The Royal Town Planning Institute (RTPI) has released new advice about how houses can be best planned to accommodate elderly people, PBC Today reports. The plans focus on both the design of the buildings themselves, and also how well located they are to meet the needs of older people.
The vast majority of the existing housing stock in England is not built to recommended accessibility standards, meaning that elderly people have a lower quality of life, or they have to move to residential or nursing accommodation sooner than they would have otherwise needed to.
Better planned housing not only keeps people safer from accidents, but also allows them to maintain social connections and stay part of the community. The RTPI carried out an extensive consultation process to prepare the new guidance, which highlights the importance of well-planned homes which are affordable and accessible.
Victoria Hills, chief executive of the Royal Town Planning Institute said: “Proactive planning for older people will help deliver much needed homes in the right places, helping to build community hubs where older people can easily and safely reach the everyday shops and services that they need.”
She added: “The RTPI’s practice advice demonstrates how, by working collaboratively with care workers, housing providers and developers, planners can help meet the country’s net zero ambitions, tackle the housing crisis, and address the health and wellbeing of our aging population.”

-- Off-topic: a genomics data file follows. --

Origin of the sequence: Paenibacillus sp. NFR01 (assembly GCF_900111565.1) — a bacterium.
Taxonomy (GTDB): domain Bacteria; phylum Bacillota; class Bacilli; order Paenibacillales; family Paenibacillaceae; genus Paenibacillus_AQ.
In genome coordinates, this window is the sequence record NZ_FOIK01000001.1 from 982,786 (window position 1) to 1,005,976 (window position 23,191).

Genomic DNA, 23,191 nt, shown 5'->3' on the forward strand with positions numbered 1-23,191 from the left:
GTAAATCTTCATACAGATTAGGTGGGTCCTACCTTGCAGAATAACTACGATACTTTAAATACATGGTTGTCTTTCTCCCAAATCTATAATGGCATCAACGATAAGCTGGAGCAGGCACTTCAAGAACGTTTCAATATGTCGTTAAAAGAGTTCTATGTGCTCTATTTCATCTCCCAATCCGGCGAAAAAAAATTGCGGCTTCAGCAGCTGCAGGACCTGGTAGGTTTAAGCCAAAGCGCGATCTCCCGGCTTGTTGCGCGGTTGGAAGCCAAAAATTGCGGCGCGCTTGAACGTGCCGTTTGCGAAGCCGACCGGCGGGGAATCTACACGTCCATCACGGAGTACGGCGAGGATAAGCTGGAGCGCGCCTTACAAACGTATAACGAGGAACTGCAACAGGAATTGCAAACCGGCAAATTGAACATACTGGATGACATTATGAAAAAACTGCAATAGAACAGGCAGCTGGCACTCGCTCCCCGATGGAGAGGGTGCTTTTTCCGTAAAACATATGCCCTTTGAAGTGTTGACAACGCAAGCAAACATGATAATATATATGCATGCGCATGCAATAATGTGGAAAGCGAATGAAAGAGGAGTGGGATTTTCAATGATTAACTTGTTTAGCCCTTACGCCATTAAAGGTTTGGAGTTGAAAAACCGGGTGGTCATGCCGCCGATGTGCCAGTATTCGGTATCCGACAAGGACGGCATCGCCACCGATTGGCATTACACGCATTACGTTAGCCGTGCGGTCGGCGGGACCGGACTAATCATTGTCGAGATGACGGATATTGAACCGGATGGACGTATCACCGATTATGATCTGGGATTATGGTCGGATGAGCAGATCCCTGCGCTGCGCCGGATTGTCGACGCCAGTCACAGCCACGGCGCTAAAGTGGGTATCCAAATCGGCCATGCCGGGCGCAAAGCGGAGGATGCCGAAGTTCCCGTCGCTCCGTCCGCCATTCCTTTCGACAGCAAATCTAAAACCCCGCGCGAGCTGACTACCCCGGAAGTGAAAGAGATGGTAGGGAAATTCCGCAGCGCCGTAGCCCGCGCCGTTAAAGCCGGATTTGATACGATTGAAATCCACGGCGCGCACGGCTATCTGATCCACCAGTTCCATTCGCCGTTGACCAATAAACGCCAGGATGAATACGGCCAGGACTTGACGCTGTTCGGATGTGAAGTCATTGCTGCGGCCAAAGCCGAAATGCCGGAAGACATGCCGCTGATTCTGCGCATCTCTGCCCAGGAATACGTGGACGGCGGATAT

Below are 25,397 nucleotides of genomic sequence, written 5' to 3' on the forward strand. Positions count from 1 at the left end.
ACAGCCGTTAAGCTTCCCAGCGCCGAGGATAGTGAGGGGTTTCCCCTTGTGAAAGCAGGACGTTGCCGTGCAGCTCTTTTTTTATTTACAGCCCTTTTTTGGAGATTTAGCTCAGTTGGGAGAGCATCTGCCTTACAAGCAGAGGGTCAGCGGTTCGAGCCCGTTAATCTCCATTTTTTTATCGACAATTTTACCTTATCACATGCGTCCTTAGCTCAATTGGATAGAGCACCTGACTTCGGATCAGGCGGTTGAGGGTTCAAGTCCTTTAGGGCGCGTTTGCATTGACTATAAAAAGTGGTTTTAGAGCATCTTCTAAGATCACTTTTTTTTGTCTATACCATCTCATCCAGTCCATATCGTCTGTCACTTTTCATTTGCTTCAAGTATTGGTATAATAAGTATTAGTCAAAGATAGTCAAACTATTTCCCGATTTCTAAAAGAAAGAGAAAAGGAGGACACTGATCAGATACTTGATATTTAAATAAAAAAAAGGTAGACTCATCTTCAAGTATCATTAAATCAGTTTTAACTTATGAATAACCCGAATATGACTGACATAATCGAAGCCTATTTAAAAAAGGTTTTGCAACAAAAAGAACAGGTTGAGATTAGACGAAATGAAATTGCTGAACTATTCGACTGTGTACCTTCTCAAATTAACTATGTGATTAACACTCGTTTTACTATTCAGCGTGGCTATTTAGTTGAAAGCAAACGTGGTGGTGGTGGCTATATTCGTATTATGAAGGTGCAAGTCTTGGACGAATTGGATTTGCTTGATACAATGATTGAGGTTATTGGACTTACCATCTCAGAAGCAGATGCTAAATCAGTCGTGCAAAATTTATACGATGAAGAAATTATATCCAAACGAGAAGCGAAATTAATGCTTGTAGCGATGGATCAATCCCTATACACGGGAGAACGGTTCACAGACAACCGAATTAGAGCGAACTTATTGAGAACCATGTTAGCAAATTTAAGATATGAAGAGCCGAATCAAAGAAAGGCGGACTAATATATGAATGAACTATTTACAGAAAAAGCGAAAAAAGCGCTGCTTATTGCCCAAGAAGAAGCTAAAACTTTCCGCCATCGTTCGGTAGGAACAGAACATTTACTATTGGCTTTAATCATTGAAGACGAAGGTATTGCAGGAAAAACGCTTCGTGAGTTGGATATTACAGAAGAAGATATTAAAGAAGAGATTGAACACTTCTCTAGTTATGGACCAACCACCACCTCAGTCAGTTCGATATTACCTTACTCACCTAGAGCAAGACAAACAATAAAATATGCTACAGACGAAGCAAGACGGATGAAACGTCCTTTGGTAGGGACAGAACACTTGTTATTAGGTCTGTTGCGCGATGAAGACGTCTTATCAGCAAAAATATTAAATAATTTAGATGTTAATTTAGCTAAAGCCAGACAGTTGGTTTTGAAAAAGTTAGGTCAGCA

It is estimated that only 9% of homes in the UK have adequate accessibility features for older and disabled people. Habinteg estimates that over 400,000 wheelchair users live in homes which have not been adapted for their needs.
Furthermore, there are currently 11 million people in the UK aged over 65, which is set to increase to 13 million within the next 10 years, which will represent 22% of the population.
Sarah Davis, senior policy and practice officer at the Chartered Institute of Housing said: “CIH believes that the home is fundamental to health and wellbeing. For older people, living in homes that suit their needs and provide appropriate support and opportunities to engage with others is a huge benefit for living well and independently in older age.”
She added: “We welcome the opportunity to support this briefing from RTPI which will support local planners to include specialist homes in local plans and enable this opportunity to be available for more older people in their local areas.”
Despite the state pension age increasing to 66 in the UK, the number of years older people can expect to remain in good health is declining, with a rise in complex and debilitating illnesses. This puts extra pressure on the social care and health services, a burden which could be reduced if more people lived in safe and suitable housing.
The recent pandemic has exacerbated many of these problems, which are likely to get worse unless significant action is taken to improve the current housing stock.
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